MISSOURI – Arthritis is a common joint ailment that affects the performance of working age adults. Willard Downs is a Professor and an Extension Specialist in the Division of Food Systems and Bioengineering at the University of Missouri. Downs explains why farmers and ranchers are more susceptible to the affects of arthritis. He also mentions several small things that can improve on-the-job symptoms, such as using good posture. Downs talks about good mechanics when picking up hay bales.
Stand so that your ears are directly over your shoulders, keep your shoulders in line with your hips, maintain straight legs but don’t lock your knees, and place your feet shoulder width apart, keeping your weight evenly distributed to each leg.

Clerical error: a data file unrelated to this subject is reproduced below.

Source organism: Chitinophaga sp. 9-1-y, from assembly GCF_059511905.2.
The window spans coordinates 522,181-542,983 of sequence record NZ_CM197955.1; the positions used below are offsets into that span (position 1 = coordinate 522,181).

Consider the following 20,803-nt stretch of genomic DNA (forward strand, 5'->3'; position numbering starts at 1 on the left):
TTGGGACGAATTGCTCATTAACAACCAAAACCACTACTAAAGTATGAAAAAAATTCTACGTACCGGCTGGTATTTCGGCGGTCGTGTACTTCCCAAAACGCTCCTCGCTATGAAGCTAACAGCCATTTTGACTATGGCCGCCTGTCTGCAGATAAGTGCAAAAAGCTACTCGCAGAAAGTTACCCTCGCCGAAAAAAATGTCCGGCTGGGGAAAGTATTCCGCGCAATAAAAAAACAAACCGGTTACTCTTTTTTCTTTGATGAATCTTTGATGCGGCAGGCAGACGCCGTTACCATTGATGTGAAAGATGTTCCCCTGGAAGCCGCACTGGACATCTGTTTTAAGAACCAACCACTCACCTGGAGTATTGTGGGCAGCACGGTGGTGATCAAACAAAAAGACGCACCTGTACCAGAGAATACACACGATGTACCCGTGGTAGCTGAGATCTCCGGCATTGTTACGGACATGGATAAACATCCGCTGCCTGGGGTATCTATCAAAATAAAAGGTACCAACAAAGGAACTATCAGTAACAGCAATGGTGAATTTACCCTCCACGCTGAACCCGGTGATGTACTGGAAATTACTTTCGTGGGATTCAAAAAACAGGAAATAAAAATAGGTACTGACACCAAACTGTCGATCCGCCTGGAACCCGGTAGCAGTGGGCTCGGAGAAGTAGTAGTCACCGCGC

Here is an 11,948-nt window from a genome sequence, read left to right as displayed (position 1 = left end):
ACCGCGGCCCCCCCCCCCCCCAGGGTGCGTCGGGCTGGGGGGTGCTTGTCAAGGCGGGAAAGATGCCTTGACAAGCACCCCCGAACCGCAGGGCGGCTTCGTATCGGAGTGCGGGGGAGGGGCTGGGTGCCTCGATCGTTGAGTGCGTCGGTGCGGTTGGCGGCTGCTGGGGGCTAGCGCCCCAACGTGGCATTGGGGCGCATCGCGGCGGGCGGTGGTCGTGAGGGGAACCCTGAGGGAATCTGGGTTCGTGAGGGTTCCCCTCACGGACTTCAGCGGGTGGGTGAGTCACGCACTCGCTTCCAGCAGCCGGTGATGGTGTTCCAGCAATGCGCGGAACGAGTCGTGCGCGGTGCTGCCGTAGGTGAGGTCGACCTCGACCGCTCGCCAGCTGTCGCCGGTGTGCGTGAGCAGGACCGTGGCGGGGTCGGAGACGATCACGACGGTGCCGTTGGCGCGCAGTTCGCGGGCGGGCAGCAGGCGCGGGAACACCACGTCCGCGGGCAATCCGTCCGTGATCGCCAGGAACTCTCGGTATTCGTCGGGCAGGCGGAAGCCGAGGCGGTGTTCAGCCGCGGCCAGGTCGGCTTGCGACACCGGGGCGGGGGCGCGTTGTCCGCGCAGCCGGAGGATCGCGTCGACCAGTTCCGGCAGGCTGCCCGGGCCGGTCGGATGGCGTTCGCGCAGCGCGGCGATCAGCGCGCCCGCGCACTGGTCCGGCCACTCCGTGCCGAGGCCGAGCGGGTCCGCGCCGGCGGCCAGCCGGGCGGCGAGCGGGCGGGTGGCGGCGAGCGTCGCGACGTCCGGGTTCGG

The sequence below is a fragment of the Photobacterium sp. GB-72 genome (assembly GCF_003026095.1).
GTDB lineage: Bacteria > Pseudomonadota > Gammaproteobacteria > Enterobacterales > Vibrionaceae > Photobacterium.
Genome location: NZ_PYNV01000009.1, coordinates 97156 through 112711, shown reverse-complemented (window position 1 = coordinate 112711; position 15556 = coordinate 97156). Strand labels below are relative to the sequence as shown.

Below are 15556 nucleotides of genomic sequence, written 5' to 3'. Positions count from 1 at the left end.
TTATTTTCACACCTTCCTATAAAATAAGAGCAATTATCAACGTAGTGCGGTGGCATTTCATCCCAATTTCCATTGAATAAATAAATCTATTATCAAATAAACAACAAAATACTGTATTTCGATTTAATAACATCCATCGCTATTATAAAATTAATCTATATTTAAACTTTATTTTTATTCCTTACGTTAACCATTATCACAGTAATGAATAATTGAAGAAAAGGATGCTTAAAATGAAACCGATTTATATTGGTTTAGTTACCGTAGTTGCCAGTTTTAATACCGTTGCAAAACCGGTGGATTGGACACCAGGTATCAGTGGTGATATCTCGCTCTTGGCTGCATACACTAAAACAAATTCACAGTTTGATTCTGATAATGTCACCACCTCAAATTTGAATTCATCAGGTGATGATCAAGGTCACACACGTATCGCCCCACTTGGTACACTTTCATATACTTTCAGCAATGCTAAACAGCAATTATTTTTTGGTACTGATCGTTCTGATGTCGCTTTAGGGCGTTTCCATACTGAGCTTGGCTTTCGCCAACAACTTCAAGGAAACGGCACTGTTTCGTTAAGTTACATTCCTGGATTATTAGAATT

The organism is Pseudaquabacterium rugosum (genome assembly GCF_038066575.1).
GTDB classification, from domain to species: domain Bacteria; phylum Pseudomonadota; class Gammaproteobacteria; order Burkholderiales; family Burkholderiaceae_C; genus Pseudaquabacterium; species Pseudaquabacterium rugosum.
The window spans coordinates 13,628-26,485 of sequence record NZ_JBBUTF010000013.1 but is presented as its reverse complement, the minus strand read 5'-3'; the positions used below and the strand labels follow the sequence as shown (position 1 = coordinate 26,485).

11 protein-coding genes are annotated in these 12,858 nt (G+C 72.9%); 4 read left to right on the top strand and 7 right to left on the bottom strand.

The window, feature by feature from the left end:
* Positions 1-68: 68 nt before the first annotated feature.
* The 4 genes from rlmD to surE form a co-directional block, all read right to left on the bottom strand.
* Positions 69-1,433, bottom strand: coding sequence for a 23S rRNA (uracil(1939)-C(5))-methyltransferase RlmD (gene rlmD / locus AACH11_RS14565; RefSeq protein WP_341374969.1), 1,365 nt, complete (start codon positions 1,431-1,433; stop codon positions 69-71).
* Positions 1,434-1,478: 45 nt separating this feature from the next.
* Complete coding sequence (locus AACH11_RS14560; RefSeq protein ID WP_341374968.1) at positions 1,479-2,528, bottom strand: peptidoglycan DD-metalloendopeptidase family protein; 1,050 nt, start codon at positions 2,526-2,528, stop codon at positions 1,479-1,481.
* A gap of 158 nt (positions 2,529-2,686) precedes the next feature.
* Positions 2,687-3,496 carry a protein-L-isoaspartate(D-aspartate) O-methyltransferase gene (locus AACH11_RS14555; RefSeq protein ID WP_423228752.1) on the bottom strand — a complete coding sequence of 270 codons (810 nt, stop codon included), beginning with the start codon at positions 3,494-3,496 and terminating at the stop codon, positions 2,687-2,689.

Downs suggests the following tips: Break up heavy loads into smaller, more manageable sized loads; learn and practice good body mechanics when lifting to spread the weight to multiple joints instead of one concentrated area; and avoid remaining in the same position for prolonged periods of time.
Follow this link to learn more about AgrAbility through the University of Missouri. According to MU, “AgrAbility links the Extension service at a land-grant university with a nonprofit disability service organization to provide practical education and direct assistance that promotes rural independence. Our staff offers practical solutions to individuals who work on small or large operations as well as services to hobby, part-time, farm workers, or seasonal operators. The National Institute of Food and Agriculture, an agency of the U.S. Department of Agriculture, administers the AgrAbility Project.”